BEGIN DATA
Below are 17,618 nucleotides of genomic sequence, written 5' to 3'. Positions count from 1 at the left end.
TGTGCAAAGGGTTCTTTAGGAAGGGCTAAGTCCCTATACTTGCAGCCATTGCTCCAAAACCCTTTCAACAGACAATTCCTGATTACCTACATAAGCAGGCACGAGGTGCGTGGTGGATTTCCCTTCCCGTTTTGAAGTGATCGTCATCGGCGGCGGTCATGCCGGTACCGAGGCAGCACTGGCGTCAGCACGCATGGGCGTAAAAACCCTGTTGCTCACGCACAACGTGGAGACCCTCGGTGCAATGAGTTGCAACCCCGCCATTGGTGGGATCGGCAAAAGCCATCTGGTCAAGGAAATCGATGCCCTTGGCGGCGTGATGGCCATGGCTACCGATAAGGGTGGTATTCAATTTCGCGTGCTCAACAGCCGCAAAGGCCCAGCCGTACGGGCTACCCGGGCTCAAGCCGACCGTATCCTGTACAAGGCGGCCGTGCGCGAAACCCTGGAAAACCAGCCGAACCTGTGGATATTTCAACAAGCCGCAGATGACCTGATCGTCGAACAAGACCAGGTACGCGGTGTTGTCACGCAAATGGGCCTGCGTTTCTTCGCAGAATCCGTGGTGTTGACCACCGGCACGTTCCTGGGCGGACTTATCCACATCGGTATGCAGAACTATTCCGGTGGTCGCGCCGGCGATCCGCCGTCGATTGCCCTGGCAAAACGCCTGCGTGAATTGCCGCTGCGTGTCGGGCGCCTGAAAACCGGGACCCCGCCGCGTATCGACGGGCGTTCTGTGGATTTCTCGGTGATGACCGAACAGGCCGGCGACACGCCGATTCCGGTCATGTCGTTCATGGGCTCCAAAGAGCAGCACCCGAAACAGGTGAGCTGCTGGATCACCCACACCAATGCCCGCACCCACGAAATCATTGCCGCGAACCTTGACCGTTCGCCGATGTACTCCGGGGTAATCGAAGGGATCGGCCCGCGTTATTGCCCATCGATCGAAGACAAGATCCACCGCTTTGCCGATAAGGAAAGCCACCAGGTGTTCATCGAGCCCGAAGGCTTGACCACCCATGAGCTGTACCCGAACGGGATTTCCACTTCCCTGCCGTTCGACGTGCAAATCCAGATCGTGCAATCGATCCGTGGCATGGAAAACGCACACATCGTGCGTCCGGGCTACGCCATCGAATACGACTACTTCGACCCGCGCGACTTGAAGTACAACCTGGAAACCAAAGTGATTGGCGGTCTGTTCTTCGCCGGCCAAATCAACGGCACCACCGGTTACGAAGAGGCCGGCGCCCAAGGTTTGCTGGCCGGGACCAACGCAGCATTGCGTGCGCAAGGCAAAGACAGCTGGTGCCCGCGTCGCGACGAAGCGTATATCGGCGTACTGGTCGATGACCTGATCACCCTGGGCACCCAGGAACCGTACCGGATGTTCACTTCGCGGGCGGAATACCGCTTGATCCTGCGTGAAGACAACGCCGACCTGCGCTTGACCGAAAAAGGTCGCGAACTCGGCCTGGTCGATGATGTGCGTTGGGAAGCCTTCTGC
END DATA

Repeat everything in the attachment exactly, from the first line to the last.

Below are 17,618 nucleotides of genomic sequence, written 5' to 3'. Positions count from 1 at the left end.
TGTGCAAAGGGTTCTTTAGGAAGGGCTAAGTCCCTATACTTGCAGCCATTGCTCCAAAACCCTTTCAACAGACAATTCCTGATTACCTACATAAGCAGGCACGAGGTGCGTGGTGGATTTCCCTTCCCGTTTTGAAGTGATCGTCATCGGCGGCGGTCATGCCGGTACCGAGGCAGCACTGGCGTCAGCACGCATGGGCGTAAAAACCCTGTTGCTCACGCACAACGTGGAGACCCTCGGTGCAATGAGTTGCAACCCCGCCATTGGTGGGATCGGCAAAAGCCATCTGGTCAAGGAAATCGATGCCCTTGGCGGCGTGATGGCCATGGCTACCGATAAGGGTGGTATTCAATTTCGCGTGCTCAACAGCCGCAAAGGCCCAGCCGTACGGGCTACCCGGGCTCAAGCCGACCGTATCCTGTACAAGGCGGCCGTGCGCGAAACCCTGGAAAACCAGCCGAACCTGTGGATATTTCAACAAGCCGCAGATGACCTGATCGTCGAACAAGACCAGGTACGCGGTGTTGTCACGCAAATGGGCCTGCGTTTCTTCGCAGAATCCGTGGTGTTGACCACCGGCACGTTCCTGGGCGGACTTATCCACATCGGTATGCAGAACTATTCCGGTGGTCGCGCCGGCGATCCGCCGTCGATTGCCCTGGCAAAACGCCTGCGTGAATTGCCGCTGCGTGTCGGGCGCCTGAAAACCGGGACCCCGCCGCGTATCGACGGGCGTTCTGTGGATTTCTCGGTGATGACCGAACAGGCCGGCGACACGCCGATTCCGGTCATGTCGTTCATGGGCTCCAAAGAGCAGCACCCGAAACAGGTGAGCTGCTGGATCACCCACACCAATGCCCGCACCCACGAAATCATTGCCGCGAACCTTGACCGTTCGCCGATGTACTCCGGGGTAATCGAAGGGATCGGCCCGCGTTATTGCCCATCGATCGAAGACAAGATCCACCGCTTTGCCGATAAGGAAAGCCACCAGGTGTTCATCGAGCCCGAAGGCTTGACCACCCATGAGCTGTACCCGAACGGGATTTCCACTTCCCTGCCGTTCGACGTGCAAATCCAGATCGTGCAATCGATCCGTGGCATGGAAAACGCACACATCGTGCGTCCGGGCTACGCCATCGAATACGACTACTTCGACCCGCGCGACTTGAAGTACAACCTGGAAACCAAAGTGATTGGCGGTCTGTTCTTCGCCGGCCAAATCAACGGCACCACCGGTTACGAAGAGGCCGGCGCCCAAGGTTTGCTGGCCGGGACCAACGCAGCATTGCGTGCGCAAGGCAAAGACAGCTGGTGCCCGCGTCGCGACGAAGCGTATATCGGCGTACTGGTCGATGACCTGATCACCCTGGGCACCCAGGAACCGTACCGGATGTTCACTTCGCGGGCGGAATACCGCTTGATCCTGCGTGAAGACAACGCCGACCTGCGCTTGACCGAAAAAGGTCGCGAACTCGGCCTGGTCGATGATGTGCGTTGGGAAGCCTTCTGC